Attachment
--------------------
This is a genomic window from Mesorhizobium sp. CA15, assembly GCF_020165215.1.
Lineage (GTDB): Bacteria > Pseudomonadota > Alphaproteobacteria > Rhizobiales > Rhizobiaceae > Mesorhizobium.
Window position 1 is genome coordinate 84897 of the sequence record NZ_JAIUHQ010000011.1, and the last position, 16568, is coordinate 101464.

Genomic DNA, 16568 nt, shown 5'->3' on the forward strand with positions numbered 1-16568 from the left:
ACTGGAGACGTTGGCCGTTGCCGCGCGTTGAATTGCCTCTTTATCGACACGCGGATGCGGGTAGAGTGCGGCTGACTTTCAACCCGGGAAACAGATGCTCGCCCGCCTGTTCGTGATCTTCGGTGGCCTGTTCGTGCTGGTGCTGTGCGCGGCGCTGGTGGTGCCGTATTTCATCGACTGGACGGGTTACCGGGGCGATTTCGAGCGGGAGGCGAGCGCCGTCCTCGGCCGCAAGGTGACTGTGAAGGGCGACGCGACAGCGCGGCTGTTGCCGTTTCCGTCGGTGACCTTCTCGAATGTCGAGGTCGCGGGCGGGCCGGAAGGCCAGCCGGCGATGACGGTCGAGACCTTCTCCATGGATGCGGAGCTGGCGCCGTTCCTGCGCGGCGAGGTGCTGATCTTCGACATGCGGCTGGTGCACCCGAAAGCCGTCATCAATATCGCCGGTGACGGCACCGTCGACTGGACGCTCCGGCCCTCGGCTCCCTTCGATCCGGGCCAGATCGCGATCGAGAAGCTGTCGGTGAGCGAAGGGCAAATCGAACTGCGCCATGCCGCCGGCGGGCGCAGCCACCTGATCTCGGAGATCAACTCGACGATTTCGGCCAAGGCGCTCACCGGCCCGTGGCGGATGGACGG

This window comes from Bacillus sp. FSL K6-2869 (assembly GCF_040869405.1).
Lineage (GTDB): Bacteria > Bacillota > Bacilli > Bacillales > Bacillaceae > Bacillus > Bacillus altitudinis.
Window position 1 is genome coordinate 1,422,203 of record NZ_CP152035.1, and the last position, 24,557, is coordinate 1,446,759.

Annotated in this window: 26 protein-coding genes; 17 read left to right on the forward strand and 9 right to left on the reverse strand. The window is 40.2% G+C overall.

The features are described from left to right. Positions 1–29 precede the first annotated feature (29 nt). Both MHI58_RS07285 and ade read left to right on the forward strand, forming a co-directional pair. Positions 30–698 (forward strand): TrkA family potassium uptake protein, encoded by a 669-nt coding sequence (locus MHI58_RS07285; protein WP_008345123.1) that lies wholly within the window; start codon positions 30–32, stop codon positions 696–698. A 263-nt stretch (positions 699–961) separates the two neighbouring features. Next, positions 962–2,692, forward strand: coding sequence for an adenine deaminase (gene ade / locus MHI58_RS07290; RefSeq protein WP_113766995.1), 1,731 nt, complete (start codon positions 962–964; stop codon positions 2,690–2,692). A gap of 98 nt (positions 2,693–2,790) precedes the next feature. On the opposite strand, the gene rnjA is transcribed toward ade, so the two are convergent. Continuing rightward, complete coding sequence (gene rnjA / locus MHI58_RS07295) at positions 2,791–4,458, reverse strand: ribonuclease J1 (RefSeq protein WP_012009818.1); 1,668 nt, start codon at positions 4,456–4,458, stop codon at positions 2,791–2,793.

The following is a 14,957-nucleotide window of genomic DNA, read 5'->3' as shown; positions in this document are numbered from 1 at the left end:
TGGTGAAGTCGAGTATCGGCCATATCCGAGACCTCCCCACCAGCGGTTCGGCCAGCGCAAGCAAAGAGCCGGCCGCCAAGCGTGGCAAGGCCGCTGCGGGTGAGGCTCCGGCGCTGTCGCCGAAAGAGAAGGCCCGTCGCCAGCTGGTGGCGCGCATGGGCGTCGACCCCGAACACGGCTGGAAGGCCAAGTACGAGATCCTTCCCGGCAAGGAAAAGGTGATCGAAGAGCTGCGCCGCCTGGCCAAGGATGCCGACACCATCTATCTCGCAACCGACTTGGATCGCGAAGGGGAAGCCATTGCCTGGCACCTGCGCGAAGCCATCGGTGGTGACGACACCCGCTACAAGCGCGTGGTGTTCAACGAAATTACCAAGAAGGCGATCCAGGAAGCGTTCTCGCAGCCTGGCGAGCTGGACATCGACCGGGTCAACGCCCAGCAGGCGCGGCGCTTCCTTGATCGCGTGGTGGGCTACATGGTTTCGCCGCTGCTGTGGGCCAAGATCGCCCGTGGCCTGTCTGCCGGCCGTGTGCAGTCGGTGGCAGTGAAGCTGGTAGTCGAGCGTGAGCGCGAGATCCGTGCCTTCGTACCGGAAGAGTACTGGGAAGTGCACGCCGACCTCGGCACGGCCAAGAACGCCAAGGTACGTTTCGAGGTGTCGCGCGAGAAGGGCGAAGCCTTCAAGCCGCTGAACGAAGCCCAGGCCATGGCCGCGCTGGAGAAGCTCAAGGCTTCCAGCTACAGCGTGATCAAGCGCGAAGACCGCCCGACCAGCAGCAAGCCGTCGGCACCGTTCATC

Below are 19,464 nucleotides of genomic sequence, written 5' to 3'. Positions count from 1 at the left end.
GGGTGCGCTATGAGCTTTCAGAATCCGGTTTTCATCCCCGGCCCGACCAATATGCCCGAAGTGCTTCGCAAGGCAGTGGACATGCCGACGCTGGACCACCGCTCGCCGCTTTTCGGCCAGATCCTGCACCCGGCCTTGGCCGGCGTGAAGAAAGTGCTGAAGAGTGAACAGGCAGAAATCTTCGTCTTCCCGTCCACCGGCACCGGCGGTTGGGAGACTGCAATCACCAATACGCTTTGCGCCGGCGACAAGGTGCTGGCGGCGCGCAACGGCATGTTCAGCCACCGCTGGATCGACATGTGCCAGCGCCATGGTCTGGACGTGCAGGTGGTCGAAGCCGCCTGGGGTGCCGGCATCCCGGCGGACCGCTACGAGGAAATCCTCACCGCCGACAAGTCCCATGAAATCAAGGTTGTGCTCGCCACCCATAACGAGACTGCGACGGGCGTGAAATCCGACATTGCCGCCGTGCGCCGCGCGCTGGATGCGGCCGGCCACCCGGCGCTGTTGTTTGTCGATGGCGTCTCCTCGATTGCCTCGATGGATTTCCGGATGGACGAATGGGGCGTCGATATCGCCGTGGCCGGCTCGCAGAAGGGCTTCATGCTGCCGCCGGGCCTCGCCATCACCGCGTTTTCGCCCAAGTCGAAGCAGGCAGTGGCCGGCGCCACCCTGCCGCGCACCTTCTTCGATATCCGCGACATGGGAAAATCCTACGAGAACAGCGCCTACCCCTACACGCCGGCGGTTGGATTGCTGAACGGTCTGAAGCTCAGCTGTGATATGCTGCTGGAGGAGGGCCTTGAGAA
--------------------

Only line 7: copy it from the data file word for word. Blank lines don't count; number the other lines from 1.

Lineage (GTDB): Bacteria > Bacillota > Bacilli > Bacillales > Bacillaceae > Bacillus > Bacillus altitudinis.